I'm going to guess that I am younger than you, but no longer a teenager, and I've always had a fondness for Ophelia type images. As strongly as some people choose to see them as images of victimization, I see them as that part of the Hero's Journey wherein the Hero 'dies' or the 'Approach to Inmost cave' where everything seems absolutely bleak and helpless and the hero must pull together her or his resources to save themselves and overcome the bad guy. The image of the drowning or collapsed girl in a beautiful dress resonates to me, it's a feeling of struggle and fight and that moment where it seems all is lost. The beautiful dress kind of strikes me as how the entire journey, the journey of growth, is a beautiful one, a step between being a young girl and being a woman. The dress shows the protagonist is halfway there, the 'death' shows there's still struggle the protagonist has to overcome. The story doesn't lie there, the story, and the appeal to me, is how the hero overcomes the burden and the exhaustion to defeat the bad guy (literal or metaphorical.) She is dying, dead, or drowning, how did she get there? How is she going to get out of it? What can be done?

  5. (continued)

    Sorry if I sound accusatory, but there's been a strong trend in places like Tumblr among Gen Xish women trying to tell what women should be offended by because it offends them. If it offends you, that's interesting and tell us why it offends you. But please, don't brush it up to a conspiracy on behalf of the marketing patriarchy to victimize women. If you feel victimized by a cover that depicts a woman in a way you don't like, that's you and your perceptions and that's okay. I, and I'm sure many women like me, disagree with those perceptions and have one of our own. Would it be any more feminist if, instead of appealing to one group of girls who like seeing pretty flowy things, the market caters to a different group of girls who prefer seeing a hyper fit angry looking woman with a steampunk sword? What I see as pretty and flowy you may see as weak and victimized. What you see as tough and strong I may see as trying too hard and pandering to daydreams of aggression and characters whose acts come free of consequence. That trends just as hard, and as strongly as it may appeal to some, it's not appealing to someone else (I particularly developed an aversion after seventeen thousand "Urban Fantasy" novels used that same cover and that same exact character in the same plot just with a different name. Strong girl, skimpy outfit (which panders less to the male gaze and more to a woman's power fantasy of being both strong and sexy and there is nothing wrong with that,) weapon of somekind, maybe some blood on her face and an angry expression. I feel I can already tell you the plot is going to involve the character trying to be witty and tough and all the other character's are terrified or awed by her incredible intellect and searing words and there's probably a love triangle that is made into a conflict because for some odd reason the character has to choose between being in love and being tough because apparently the two are mutually exclusive,) How is one better than the other? If something offends you it doesn't imply that people are out there trying to exploit everyone of your gender.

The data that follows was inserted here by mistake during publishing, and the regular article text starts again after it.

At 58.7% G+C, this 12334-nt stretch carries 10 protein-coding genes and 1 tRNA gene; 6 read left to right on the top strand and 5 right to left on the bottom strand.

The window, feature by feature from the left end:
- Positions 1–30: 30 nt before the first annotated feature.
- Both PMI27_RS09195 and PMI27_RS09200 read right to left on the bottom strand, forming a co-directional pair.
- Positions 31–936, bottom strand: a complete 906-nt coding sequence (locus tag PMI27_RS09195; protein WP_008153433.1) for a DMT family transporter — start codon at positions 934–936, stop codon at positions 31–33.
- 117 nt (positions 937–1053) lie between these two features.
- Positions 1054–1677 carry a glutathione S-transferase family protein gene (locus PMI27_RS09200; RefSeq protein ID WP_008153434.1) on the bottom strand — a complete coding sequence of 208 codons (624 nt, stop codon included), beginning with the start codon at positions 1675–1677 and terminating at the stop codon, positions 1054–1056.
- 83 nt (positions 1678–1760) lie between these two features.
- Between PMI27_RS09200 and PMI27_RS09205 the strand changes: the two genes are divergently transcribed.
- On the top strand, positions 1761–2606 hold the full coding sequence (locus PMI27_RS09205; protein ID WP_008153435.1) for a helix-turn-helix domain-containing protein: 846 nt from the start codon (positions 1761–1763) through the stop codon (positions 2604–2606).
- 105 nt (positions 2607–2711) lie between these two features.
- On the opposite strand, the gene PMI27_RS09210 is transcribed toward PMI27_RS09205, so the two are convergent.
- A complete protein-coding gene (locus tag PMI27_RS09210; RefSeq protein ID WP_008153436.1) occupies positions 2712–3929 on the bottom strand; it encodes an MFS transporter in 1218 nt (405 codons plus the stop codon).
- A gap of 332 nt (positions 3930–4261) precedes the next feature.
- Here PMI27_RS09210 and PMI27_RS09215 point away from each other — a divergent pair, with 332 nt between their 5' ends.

Do you see what I mean about perception, though? I didn't mean to go on a hate tirade about Urban Fantasy covers but do you see how what one woman perceives as strong, another woman can perceive as insecure? Just as confident as some may be that a woman with a weapon may signify strength, some may see it as insecurity and a woman who has to cater to aggression to feel strong. And just as confident as some may be that the image of a girl dying is an oppressive image meant to victimize women, others feel it just turns childish insecurities and the down points of growing up into an image.

  6. As a middle grade writer, what I find so fascinating about this discussion is that the strong, resourceful girl main character is pretty much a staple in middle grade. What happens between 11 and 13 is, well, puberty. Which as many a scientific study has shown, changes everything. I do agree with the anonymous writer above, though, that the adolescent feeling of being overwhelmed, of drowning, of yearning for something (or someone) to save them is pretty universal.